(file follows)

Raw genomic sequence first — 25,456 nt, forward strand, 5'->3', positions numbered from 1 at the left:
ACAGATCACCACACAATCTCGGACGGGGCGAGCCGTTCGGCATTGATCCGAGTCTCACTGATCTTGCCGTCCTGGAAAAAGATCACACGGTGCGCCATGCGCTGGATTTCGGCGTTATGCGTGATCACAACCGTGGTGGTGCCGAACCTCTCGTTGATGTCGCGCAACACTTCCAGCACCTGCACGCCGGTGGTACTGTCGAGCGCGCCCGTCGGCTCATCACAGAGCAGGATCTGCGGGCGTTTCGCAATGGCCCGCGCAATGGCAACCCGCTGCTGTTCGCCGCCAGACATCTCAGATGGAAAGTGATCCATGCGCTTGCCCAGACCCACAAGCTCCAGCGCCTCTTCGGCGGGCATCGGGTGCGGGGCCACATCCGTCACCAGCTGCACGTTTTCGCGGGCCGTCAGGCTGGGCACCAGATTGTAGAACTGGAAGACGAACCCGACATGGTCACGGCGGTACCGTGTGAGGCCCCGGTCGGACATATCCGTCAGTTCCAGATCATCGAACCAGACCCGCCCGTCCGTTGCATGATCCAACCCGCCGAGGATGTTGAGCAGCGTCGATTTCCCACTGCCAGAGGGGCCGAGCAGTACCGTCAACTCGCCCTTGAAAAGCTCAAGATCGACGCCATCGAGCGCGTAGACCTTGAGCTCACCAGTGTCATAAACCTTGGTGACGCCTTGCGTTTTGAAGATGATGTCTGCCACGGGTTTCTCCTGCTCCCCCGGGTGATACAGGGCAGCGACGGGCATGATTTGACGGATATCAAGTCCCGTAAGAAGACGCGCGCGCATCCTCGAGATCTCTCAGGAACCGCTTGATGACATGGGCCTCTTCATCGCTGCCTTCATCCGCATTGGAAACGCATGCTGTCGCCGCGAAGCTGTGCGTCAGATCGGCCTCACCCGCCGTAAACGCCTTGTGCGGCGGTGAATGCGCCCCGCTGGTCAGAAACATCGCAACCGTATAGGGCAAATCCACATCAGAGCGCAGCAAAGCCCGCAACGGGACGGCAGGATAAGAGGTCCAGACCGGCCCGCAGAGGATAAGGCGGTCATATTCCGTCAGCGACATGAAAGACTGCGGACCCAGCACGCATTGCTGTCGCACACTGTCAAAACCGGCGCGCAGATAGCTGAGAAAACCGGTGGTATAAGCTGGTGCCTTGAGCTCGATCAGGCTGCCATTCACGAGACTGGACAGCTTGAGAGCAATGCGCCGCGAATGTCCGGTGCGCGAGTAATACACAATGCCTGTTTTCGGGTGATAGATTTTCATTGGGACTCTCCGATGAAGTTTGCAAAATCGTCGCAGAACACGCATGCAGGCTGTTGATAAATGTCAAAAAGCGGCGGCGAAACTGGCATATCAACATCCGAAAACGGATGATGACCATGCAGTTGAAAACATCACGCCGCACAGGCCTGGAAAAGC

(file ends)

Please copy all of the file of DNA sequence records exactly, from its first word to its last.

Raw genomic sequence first — 25,456 nt, forward strand, 5'->3', positions numbered from 1 at the left:
ACAGATCACCACACAATCTCGGACGGGGCGAGCCGTTCGGCATTGATCCGAGTCTCACTGATCTTGCCGTCCTGGAAAAAGATCACACGGTGCGCCATGCGCTGGATTTCGGCGTTATGCGTGATCACAACCGTGGTGGTGCCGAACCTCTCGTTGATGTCGCGCAACACTTCCAGCACCTGCACGCCGGTGGTACTGTCGAGCGCGCCCGTCGGCTCATCACAGAGCAGGATCTGCGGGCGTTTCGCAATGGCCCGCGCAATGGCAACCCGCTGCTGTTCGCCGCCAGACATCTCAGATGGAAAGTGATCCATGCGCTTGCCCAGACCCACAAGCTCCAGCGCCTCTTCGGCGGGCATCGGGTGCGGGGCCACATCCGTCACCAGCTGCACGTTTTCGCGGGCCGTCAGGCTGGGCACCAGATTGTAGAACTGGAAGACGAACCCGACATGGTCACGGCGGTACCGTGTGAGGCCCCGGTCGGACATATCCGTCAGTTCCAGATCATCGAACCAGACCCGCCCGTCCGTTGCATGATCCAACCCGCCGAGGATGTTGAGCAGCGTCGATTTCCCACTGCCAGAGGGGCCGAGCAGTACCGTCAACTCGCCCTTGAAAAGCTCAAGATCGACGCCATCGAGCGCGTAGACCTTGAGCTCACCAGTGTCATAAACCTTGGTGACGCCTTGCGTTTTGAAGATGATGTCTGCCACGGGTTTCTCCTGCTCCCCCGGGTGATACAGGGCAGCGACGGGCATGATTTGACGGATATCAAGTCCCGTAAGAAGACGCGCGCGCATCCTCGAGATCTCTCAGGAACCGCTTGATGACATGGGCCTCTTCATCGCTGCCTTCATCCGCATTGGAAACGCATGCTGTCGCCGCGAAGCTGTGCGTCAGATCGGCCTCACCCGCCGTAAACGCCTTGTGCGGCGGTGAATGCGCCCCGCTGGTCAGAAACATCGCAACCGTATAGGGCAAATCCACATCAGAGCGCAGCAAAGCCCGCAACGGGACGGCAGGATAAGAGGTCCAGACCGGCCCGCAGAGGATAAGGCGGTCATATTCCGTCAGCGACATGAAAGACTGCGGACCCAGCACGCATTGCTGTCGCACACTGTCAAAACCGGCGCGCAGATAGCTGAGAAAACCGGTGGTATAAGCTGGTGCCTTGAGCTCGATCAGGCTGCCATTCACGAGACTGGACAGCTTGAGAGCAATGCGCCGCGAATGTCCGGTGCGCGAGTAATACACAATGCCTGTTTTCGGGTGATAGATTTTCATTGGGACTCTCCGATGAAGTTTGCAAAATCGTCGCAGAACACGCATGCAGGCTGTTGATAAATGTCAAAAAGCGGCGGCGAAACTGGCATATCAACATCCGAAAACGGATGATGACCATGCAGTTGAAAACATCACGCCGCACAGGCCTGGAAAAGC